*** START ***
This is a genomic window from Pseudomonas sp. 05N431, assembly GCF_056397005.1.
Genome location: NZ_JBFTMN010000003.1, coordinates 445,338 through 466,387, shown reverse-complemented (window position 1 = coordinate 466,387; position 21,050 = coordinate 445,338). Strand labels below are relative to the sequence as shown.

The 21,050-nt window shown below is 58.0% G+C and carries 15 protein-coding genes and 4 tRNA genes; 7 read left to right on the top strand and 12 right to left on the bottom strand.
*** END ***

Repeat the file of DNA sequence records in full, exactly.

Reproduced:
This is a genomic window from Pseudomonas sp. 05N431, assembly GCF_056397005.1.
Genome location: NZ_JBFTMN010000003.1, coordinates 445,338 through 466,387, shown reverse-complemented (window position 1 = coordinate 466,387; position 21,050 = coordinate 445,338). Strand labels below are relative to the sequence as shown.

The 21,050-nt window shown below is 58.0% G+C and carries 15 protein-coding genes and 4 tRNA genes; 7 read left to right on the top strand and 12 right to left on the bottom strand.